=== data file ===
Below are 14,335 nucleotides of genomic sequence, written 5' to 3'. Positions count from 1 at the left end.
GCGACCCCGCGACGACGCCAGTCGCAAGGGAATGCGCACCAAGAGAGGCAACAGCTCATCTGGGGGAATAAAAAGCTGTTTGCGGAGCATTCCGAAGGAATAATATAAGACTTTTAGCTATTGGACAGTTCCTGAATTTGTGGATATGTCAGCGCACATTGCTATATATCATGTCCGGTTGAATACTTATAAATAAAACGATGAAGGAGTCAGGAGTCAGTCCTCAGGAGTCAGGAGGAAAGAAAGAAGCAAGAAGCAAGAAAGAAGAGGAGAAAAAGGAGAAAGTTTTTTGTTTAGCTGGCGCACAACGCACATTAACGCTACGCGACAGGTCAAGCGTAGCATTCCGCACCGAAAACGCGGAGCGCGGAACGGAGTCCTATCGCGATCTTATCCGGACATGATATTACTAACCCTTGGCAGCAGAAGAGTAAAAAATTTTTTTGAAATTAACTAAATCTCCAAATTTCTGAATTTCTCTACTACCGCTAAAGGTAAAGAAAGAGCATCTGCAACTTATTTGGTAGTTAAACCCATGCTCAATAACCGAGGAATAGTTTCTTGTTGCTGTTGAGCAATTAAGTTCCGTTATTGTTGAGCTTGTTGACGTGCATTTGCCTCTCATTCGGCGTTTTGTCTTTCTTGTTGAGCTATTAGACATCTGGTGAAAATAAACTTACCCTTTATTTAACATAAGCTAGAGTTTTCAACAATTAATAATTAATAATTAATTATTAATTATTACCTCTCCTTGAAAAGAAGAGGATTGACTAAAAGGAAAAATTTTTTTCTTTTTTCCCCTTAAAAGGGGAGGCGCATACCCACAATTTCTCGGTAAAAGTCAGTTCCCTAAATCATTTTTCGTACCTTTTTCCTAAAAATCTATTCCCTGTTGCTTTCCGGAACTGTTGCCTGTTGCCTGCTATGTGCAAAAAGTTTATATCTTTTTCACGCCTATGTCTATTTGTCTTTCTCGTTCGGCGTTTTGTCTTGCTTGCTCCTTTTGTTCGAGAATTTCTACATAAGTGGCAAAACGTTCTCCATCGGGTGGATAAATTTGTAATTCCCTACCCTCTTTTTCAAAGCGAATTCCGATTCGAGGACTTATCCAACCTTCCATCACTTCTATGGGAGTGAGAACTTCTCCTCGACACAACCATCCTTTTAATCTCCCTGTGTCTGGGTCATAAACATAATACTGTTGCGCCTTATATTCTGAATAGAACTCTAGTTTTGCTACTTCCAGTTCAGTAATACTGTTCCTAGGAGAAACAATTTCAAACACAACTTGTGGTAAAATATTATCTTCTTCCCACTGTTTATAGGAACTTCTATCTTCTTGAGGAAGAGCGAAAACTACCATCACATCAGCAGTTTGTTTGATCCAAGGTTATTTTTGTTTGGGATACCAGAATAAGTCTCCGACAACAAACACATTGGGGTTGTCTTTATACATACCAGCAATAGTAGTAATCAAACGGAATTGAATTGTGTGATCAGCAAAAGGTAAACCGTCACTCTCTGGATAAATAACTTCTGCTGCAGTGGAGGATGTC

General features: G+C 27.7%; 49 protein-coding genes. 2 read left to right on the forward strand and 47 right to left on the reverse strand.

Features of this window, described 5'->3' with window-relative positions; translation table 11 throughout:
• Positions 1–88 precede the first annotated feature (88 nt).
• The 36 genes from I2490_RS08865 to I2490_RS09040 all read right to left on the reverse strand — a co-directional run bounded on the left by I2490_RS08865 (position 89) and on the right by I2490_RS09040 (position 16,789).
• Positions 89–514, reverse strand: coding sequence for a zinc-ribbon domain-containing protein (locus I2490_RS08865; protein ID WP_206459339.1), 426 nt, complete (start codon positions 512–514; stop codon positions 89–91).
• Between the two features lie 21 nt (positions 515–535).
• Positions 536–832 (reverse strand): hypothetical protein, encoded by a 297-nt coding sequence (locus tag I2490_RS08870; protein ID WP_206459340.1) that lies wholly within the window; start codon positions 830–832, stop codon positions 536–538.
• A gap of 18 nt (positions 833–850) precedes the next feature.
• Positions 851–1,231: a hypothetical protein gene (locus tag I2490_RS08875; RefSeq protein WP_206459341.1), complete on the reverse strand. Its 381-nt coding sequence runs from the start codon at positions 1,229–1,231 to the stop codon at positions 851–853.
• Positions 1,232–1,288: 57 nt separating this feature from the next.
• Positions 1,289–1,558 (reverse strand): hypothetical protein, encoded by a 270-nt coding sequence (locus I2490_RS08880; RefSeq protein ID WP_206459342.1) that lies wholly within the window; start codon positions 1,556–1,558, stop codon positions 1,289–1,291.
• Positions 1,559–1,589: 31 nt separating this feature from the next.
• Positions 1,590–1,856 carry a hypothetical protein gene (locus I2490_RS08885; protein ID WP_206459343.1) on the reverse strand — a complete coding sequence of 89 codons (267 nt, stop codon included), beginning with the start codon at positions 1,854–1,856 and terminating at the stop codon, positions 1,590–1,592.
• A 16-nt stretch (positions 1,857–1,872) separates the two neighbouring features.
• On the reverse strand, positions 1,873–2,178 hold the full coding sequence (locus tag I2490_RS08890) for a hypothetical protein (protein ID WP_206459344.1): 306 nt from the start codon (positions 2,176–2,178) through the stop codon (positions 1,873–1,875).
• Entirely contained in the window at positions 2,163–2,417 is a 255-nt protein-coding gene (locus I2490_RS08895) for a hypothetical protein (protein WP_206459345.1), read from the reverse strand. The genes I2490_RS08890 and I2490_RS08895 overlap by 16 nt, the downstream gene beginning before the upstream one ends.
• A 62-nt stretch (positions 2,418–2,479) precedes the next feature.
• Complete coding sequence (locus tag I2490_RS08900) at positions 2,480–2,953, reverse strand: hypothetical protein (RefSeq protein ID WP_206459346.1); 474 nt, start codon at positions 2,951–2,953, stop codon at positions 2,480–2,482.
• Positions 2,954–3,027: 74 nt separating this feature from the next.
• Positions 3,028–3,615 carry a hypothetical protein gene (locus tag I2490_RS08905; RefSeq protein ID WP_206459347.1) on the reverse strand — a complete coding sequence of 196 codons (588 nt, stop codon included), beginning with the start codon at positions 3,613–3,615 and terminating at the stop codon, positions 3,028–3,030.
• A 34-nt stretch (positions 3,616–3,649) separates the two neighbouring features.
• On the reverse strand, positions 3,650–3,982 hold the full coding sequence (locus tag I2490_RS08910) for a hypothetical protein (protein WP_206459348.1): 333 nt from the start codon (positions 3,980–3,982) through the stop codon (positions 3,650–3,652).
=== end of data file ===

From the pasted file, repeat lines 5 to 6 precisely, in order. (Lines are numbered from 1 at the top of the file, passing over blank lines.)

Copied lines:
• Positions 1–88 precede the first annotated feature (88 nt).
• The 36 genes from I2490_RS08865 to I2490_RS09040 all read right to left on the reverse strand — a co-directional run bounded on the left by I2490_RS08865 (position 89) and on the right by I2490_RS09040 (position 16,789).